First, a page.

Github as a Communication Tool for Web Developers
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- 5 min
- Nov 17, 2015
Github was created in 2008 with an intention to offer a web-based service for software development. Particularly, it takes advantage of Git, the code management system that allows to keep track of version changes, makes it easier for a team of developers to work on code together and thus efficiently handle large projects.
There are also many other features that Git offers and which become especially handy with GitHub, making it possible to access code literally anywhere and work with it. However, in this article we’d like to talk about Github as a communication tool for web teams.
This article may be useful for project managers and web teams that are looking into ways to improve the way they interact and work together on different parts of the project. That doesn’t mean that GitHub is an all-in-one communication solution, but in some situations it appears to be handy.
One of the first features that come with GitHub are the ones that are related with code review. If you are examining the code submitted by another person, you can leave a comment in any place, discuss the solution and generally create a talk around any piece of code.
There's actually no better alternative to this approach. Emails, separate communication tools, PM applications require at least a few additional actions in order to use them, not mentioning the time and efforts required to maintain another communication tool.
The same goes for immediate communication like meetings. Unlike face-to-face verbal communication, texts and messages related to the development provide time necessary to think them through before responding.
Once you or your team member has updated the code, a pull request can be created in GitHub to list the changes made.While this approach is obviously necessary in generic development, the feature itself allows team members to further discuss the modifications. If something in the changes is missing or the reviewer found an error in the code, pointing it out right on request page is the quickest and easiest way to tell about it.
Since Github is also an issue tracker, its functionality can be used for discussing any kinds of details around the project, whether it’s a bug found by a QA engineer, enhancement idea that came from the marketing team, the problem requires brainstorming and discussion, or simply the code improvement request from a developer to its colleague.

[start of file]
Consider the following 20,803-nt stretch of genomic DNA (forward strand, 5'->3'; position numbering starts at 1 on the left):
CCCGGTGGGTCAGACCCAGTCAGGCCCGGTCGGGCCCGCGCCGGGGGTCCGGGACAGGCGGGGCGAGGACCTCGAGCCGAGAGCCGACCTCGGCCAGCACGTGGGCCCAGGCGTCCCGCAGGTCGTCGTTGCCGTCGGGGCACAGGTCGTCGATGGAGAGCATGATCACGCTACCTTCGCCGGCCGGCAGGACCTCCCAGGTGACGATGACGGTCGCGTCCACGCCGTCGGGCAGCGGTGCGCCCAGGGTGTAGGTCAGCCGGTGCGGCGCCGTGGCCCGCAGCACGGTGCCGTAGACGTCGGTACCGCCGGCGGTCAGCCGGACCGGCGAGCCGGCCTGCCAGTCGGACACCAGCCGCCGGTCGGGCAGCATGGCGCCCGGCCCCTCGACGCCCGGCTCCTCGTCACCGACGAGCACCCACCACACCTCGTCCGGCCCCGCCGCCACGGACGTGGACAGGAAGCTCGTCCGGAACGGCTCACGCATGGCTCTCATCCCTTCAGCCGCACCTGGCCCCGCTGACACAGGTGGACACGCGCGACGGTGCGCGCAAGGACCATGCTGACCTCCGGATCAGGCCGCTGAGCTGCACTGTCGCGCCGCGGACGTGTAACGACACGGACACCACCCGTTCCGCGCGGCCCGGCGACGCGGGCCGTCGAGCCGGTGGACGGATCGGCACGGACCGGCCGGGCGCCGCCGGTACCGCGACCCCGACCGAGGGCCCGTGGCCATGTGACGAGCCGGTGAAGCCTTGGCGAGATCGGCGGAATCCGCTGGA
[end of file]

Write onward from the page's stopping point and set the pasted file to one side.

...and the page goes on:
And while code review and pulling requests is usually something used by developers (and technical managers), issue tracking that can be used by any person or team if it finds it handy for his/its needs.
Notification & Feeds
The extremely flexible notification system in GitHub allows to adjust what kinds of emails you want to receive when changes happen to the project.
Different roles in the project require different kinds of involvement. Maybe you’re the company’s CEO and you want to stay aware of the changes made to the project, though you’re not going to dive deep into each of them. Maybe you’re the lead developer following the discussions around code changes. The notification system can be adjusted in order to notify you about the changes you need, and that’s pretty handy. Especially if to compare previous ways of communication, when files were sent over email to dozens of colleagues 'just FYI' and the conversation quickly turned into a mess.
Moreover, if you don’t like to have your email to be filled with automated notification emails, with GitHub you can take advantage of its feeds. For example, your personal News Feed on Github will show you all the latest news on the repositories you watched: who opened, commented or closed an issue, a pull request, a commit, who created or deleted a branch, etc. It will also report the news on the people you follow: specifically, what repository they have started or created, whom they have followed, and so on.
Each organization also has its own news feed about repositories, and even your profile has three different feeds, but here we go too specific already.
GitHub Wiki is a Wikipedia-like place for your repository that you can use for creating and structuring long-form content on your product. For developers it is pretty flexible, since allows writing technical info in RST, Markdown, Textile and a few other formats. We at RubyGarage find it useful to write and store technical documentation for each other, especially when getting back and extending our projects after a while.
Webhooks are a great way to integrate your Github repository with other internal development and communication services, like continuous integration servers, issue trackers, backup mirrors, wiki systems etc. For each event GitHub allows setting up to 20 webhooks, which is more than enough even for the most sophisticated integrations.
It works pretty simply: whenever something happens, say, a comment was written for a commit, an HTTP POST payload is sent to the configured URL (and here you must set up your software to process this payload).
Thus, webhooks allow GitHub to be integrated into your communication scheme, which makes it extremely useful.
Finally, gists are Git repositories that allow sharing snippets of code for discussions. You can set up their privacy, fork and clone gists and generally manipulate them in any way you want. Since gists are a part of GitHub, they are tightly integrated with all its other communication features and appear to be extremely handy for development teams when it comes to information and data exchange.
As you see, GitHub perfectly fits for internal communication in the web development team. We’re not saying that it satisfies everybody’s needs. Not at all. But if we’re saying about all things related to the code of the project, GitHub is the best place to communicate about them.